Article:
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Old March 4, 2020, 04:55 PM   #39
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TT.

Ooops, you are correct.
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Old March 4, 2020, 06:56 PM   #40
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To Oliver...

Your breech block covers the entire breech.
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Old March 4, 2020, 11:16 PM   #41
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Pretty much, just the way it came.
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Old March 5, 2020, 03:29 PM   #42
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So, tell me Ollie....

Two questions.

1. Did you make the breech block on the right?
2. Did you case harden the receiver and breech block to the left?
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Old March 5, 2020, 04:54 PM   #43
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The breech block is original and yes I did the case hardening. I will be doing the color case hardening to the other one this weekend.
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Old March 5, 2020, 05:19 PM   #44
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Super,

Are you using the charcoal process?
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Old March 5, 2020, 06:02 PM   #45
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Yes, wood and bone charcoal.
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Old April 2, 2020, 12:40 PM   #46
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Over-winter projects involving these older Stevens Favorite rifles are one of the best methods I use to get through the doldrums involved with winter:

BEFORE:

AFTER:

BEFORE:

AFTER:


When I received this rifle, there was no buttstock, so, one of those needed to be fitted:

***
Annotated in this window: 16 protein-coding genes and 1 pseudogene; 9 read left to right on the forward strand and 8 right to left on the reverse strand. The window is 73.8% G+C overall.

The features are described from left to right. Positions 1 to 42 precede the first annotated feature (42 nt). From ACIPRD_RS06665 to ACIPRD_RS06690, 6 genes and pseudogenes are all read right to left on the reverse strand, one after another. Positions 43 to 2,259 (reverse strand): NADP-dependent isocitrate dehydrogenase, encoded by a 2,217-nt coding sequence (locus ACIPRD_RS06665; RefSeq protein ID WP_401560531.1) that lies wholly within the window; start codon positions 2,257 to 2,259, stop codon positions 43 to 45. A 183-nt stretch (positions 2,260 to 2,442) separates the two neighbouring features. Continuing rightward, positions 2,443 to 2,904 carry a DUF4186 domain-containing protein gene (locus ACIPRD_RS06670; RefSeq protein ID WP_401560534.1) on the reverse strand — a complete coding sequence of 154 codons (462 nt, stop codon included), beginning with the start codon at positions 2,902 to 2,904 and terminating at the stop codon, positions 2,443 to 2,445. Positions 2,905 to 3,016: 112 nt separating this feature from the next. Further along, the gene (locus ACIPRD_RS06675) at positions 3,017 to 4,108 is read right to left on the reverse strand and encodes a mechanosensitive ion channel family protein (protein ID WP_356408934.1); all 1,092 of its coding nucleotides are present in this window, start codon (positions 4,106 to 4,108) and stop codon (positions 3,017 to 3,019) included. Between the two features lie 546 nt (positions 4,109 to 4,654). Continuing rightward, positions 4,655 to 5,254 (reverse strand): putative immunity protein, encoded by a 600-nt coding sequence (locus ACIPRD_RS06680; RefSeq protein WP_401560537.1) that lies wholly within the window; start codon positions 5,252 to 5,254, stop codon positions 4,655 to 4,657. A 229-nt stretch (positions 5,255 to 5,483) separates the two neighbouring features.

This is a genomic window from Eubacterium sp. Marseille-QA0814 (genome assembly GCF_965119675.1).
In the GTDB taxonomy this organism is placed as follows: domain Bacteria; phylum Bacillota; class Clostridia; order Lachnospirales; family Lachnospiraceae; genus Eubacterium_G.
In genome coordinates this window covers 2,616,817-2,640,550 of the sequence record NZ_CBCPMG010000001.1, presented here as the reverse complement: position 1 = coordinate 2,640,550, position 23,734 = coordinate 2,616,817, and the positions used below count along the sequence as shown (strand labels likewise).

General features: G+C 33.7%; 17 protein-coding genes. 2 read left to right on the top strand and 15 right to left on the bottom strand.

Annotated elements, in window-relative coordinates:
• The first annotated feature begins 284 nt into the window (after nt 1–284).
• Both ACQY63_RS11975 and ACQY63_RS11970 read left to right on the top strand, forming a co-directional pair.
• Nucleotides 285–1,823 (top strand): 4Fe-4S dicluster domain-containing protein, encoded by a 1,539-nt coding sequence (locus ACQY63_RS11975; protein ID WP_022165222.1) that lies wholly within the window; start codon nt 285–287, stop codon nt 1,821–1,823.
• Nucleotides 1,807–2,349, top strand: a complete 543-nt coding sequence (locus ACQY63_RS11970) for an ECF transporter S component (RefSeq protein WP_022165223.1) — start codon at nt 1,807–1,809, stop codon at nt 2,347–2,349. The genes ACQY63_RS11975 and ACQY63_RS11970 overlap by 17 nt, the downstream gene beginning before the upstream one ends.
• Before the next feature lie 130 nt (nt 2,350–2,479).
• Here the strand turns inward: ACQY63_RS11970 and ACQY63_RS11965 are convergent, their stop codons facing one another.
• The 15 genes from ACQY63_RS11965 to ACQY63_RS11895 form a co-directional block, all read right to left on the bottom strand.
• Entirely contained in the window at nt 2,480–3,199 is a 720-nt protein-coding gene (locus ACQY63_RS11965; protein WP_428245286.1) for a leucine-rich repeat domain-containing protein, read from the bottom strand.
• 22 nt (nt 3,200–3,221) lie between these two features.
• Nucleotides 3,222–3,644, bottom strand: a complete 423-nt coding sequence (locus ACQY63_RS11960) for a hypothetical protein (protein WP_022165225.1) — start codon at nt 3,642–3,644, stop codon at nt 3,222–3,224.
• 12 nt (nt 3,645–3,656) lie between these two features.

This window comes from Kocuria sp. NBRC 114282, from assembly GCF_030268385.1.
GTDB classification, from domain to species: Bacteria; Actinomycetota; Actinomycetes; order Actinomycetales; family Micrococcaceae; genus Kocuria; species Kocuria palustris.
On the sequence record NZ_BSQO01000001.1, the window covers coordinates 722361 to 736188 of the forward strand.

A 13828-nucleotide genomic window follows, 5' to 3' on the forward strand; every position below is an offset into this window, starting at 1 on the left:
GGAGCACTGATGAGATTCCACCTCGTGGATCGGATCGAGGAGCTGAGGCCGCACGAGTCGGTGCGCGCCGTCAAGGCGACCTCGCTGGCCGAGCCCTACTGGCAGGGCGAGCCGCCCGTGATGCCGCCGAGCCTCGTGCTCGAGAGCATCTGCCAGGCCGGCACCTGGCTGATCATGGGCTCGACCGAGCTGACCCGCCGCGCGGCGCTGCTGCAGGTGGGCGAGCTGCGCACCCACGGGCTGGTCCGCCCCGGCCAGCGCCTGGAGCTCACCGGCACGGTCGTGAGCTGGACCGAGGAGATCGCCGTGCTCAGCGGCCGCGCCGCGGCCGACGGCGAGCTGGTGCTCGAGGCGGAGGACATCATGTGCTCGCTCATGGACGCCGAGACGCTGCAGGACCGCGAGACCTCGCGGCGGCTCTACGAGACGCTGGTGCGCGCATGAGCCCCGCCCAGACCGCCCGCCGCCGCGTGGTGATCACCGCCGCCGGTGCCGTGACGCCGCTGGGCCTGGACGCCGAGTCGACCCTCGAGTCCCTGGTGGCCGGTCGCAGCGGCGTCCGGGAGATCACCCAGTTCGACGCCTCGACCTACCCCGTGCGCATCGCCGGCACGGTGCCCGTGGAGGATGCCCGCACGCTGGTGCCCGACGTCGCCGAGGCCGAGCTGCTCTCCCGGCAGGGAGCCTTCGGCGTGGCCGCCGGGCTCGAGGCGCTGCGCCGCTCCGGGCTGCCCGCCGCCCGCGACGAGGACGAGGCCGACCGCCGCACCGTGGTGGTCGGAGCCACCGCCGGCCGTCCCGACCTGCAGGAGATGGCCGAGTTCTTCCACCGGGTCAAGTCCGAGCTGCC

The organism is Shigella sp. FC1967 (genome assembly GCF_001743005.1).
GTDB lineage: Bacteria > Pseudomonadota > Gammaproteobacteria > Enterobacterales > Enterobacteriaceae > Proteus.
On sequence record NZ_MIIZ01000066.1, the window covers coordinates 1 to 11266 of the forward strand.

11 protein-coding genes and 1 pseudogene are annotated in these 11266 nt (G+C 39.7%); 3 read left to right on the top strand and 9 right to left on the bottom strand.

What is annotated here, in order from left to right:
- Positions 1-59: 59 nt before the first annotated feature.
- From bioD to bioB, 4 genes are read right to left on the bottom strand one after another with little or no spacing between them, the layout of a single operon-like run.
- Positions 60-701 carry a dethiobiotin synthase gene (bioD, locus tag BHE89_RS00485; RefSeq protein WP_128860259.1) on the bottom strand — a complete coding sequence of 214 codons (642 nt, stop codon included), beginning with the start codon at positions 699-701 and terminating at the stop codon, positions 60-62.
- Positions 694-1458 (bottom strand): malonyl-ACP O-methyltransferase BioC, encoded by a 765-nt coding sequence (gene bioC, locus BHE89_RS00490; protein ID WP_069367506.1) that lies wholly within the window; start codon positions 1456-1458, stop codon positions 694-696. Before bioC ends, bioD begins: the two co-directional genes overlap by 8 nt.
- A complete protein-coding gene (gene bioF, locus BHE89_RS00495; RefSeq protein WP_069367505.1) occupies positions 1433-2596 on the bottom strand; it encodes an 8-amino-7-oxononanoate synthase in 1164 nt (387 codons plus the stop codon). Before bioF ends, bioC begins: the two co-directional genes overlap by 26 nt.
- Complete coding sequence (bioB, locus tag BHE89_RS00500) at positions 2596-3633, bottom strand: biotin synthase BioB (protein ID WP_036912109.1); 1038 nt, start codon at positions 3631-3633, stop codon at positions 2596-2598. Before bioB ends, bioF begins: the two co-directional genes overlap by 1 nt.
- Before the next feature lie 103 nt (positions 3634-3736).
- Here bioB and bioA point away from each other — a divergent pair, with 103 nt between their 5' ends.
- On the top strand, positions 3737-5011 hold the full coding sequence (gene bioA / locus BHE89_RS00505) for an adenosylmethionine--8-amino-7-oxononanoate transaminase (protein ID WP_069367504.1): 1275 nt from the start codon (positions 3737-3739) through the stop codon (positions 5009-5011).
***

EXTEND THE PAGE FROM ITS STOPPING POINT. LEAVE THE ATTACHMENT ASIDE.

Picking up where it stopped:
On another Favorite I picked up, that one was chambered for the .32 Long rimfire round:

What I wound up doing was to line the barrel with a .22 rimfire liner 1:16 twist:

That choice was made so I could use the original .32 Long breech block:

Because of that choice, the need was necessary to make a new firing pin with the tip "off-set" to hit the .22 rimfire rim properly. See the pin below the breech block.
Can't seem to help myself. Whenever I go to gunshows or estate auctions, I seem to come back to the shop with more Favorite parts:

Seems nobody wants this stuff but me, so, sometimes they come cheap.
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Old April 2, 2020, 11:14 PM   #47
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Beautiful job
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Old April 3, 2020, 10:36 AM   #48
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Thanks. Some think it's "NUTS" to put the time and effort into a rifle that cost around $10.00 at the first point of sale. Draw filing the barrel flats on this Ideal Model 44 to get the flats to look a bit better wasn't half as tedious as recutting the roll stamped barrel markings with a push engraving bit. No coffee during that endeavor:

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Old April 3, 2020, 05:48 PM   #49
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Art isn’t nuts. Beautiful work.
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Old April 3, 2020, 10:56 PM   #50
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Good work, but I don't agree with lining the barrel for .22.